In the twenty-second episode of the third season ofÂ Deep Space Nine, this episode is ADORABLE. Intrigued? Then it’s time for Mark to watchÂ Star Trek.Â
This episode shouldn’t work, but it does soÂ beautifully.
I do feel like Dr. Bashir’s plot in “Explorers” is extraneous because it doesn’t fit in with the greater theme of the episode. That doesn’t mean I disliked it, though. It starts off odd enough. Is Julian into role play surrounding his own job??? YOU’RE WELCOME FOR THAT IMAGERY, BY THE WAY. Once the writers abandon this bizarre little moment, they instead focus on Julian’s (largely imagined) relationship with the woman who bested him at Starfleet, earning a prestigious assignment in the process. And really, thisÂ isÂ a fantasy. Julian has not had any contact with Dr. Lense in the four years, so he has no means to actually form any reality-based theories about how she’ll treat him. Or react to him. Or if she’s even thought of him. That unknown element is what makes Julian increasingly frustrated, so he keeps inventing new possibilities.
I mean, he also gets very drunk with O’Brien, which is aÂ delight. To his credit, O’Brien’s advice really isn’t all that bad, either. The problem, of course, is that Julian spends this whole episode constructing a narrative that makes Dr. Lense out to be a vicious rival, and the truth is far, far from this. SHE DIDN’T EVEN KNOW WHAT HE LOOKED LIKE, Y’ALL. I do love how deflated he is by all of this. Well, then his ego is inflated once he finds out her assignment wasn’t all that great, but alas, I found the main story so much more entertaining anyway. This was like a nice distraction.
In the end, there’s no looming threat or heinous creature waiting for Jake and Sisko. This is not an episode about betrayal or political complications or violence or anything that we’ve come to expect fromÂ Deep Space Nine. Sisko builds an accurate replica of a Bajoran spaceship thatÂ mightÂ have been used for interstellar flight, and then he tests it.Â That is it. The story isn’t particularly tense, since we know that Sisko or his son aren’t going to die. They’re either going to make it to Cardassian space, or they won’t, and neither option is necessarily a massive reveal in theÂ Star TrekÂ canon. In many terms, this is one of the simplest episodes in all ofÂ Deep Space Nine.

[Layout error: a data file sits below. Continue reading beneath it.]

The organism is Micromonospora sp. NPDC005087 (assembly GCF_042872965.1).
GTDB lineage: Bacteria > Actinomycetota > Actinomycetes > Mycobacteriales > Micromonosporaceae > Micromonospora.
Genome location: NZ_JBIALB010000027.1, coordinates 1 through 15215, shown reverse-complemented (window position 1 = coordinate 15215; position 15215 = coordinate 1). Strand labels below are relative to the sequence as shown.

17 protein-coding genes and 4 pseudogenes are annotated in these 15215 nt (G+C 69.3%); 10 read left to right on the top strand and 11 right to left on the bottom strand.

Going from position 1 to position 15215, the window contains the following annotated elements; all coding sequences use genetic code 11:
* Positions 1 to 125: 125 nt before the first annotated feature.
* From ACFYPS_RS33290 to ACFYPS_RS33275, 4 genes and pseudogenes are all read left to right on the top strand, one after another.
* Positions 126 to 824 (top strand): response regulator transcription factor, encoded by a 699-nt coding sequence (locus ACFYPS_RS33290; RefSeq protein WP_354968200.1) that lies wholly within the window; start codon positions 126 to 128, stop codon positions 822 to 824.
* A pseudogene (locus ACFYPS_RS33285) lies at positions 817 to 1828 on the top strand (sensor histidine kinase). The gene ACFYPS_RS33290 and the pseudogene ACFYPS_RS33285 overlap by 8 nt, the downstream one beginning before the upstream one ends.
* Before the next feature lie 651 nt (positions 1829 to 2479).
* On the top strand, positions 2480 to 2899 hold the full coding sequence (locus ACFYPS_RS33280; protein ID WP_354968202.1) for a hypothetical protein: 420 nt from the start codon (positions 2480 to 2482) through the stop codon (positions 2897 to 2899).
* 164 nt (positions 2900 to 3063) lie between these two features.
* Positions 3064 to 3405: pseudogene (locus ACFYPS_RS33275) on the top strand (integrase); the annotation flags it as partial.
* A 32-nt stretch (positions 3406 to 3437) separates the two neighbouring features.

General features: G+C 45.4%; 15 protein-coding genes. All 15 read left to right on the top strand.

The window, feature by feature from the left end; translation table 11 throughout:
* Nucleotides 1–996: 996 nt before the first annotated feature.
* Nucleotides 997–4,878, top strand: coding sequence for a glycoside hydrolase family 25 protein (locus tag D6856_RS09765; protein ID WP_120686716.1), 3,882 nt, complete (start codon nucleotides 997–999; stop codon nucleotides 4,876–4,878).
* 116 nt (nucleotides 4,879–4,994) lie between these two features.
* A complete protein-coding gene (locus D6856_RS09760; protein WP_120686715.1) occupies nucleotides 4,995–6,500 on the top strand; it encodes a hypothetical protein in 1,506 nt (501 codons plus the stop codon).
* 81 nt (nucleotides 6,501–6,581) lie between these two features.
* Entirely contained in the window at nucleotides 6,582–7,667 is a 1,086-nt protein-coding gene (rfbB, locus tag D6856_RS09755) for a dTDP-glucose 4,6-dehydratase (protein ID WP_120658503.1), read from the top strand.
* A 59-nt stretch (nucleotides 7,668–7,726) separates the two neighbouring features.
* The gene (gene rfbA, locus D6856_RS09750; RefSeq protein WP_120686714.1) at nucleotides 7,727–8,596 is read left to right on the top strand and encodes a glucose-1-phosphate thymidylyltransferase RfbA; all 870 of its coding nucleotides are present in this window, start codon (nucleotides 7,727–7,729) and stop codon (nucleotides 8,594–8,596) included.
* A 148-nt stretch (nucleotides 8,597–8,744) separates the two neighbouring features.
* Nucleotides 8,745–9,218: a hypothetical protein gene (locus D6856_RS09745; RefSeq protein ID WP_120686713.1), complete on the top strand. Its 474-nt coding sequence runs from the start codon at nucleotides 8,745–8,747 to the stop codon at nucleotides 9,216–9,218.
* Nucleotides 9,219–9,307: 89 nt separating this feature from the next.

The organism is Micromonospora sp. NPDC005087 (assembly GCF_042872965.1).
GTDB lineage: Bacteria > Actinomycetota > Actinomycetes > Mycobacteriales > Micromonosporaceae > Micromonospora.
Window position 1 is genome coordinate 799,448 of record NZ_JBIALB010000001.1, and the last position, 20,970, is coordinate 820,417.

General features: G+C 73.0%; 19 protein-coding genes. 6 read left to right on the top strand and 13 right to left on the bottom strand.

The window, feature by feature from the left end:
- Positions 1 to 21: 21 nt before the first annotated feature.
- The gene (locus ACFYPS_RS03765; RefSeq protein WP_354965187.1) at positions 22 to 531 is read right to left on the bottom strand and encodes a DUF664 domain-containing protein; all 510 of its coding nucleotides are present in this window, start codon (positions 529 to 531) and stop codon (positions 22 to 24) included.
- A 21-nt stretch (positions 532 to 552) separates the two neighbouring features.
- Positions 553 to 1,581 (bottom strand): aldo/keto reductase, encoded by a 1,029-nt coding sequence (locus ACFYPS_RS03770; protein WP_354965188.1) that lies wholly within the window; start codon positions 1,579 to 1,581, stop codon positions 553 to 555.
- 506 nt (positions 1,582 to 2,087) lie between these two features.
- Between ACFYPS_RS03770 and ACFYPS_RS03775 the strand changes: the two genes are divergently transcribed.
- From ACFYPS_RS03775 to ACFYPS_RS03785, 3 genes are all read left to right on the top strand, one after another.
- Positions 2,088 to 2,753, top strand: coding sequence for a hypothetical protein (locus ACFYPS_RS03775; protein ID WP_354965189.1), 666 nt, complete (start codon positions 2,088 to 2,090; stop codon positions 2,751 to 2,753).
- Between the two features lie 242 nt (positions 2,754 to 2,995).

AND I ADORE IT. It is a character study of a father and son, or two explorers trying to replicate a trip, or of two men with uncertain futures trying to come to terms with the unknown. It deliberately builds off of Jake’s reluctance to pursue a life in Starfleet, and instead, his interest in writing is furthered. We knew he was writing decent poetry, but what if this really is what he’s destined to do in life?Â It’s lovely to see Sisko unconditionally support his son through this, too, as I imagined that a lot of Starfleet parents would prefer their children to stay within the same line of work.
Thus, I saw the setting as the perfect means to tell this story. Sisko wanted to re-create this journey and give himself over to the unknown. Even if Jake is putting off his fellowship for a year, he’s still got a huge expedition ahead of him, one he’ll have to take without his father. He’s an explorer, too, and this script likens anyone who makes a leap of faith to an explorer. So, does that mean that Sisko taking his son’s suggestion to date again counts as the same thing?
I suppose we’ll have to see. We don’t actually meet the woman that Jake thinks his father will like, but Jake’s explicit permission is a big step. He wants his father to move on, though I suspect that’s part of the reason he wants to stay behind. Sure, he’ll gain more experience he can mine for creativity, but I’m guessing he wants to see if his father will start dating again.
I honestly don’t know what this show would be without the Jake/Sisko relationship. I LOVE IT SO MUCH. A close second place: Sisko’s new facial hair. GODDAMN.
The video for “Explorers” can be downloadedÂ here for $0.99.
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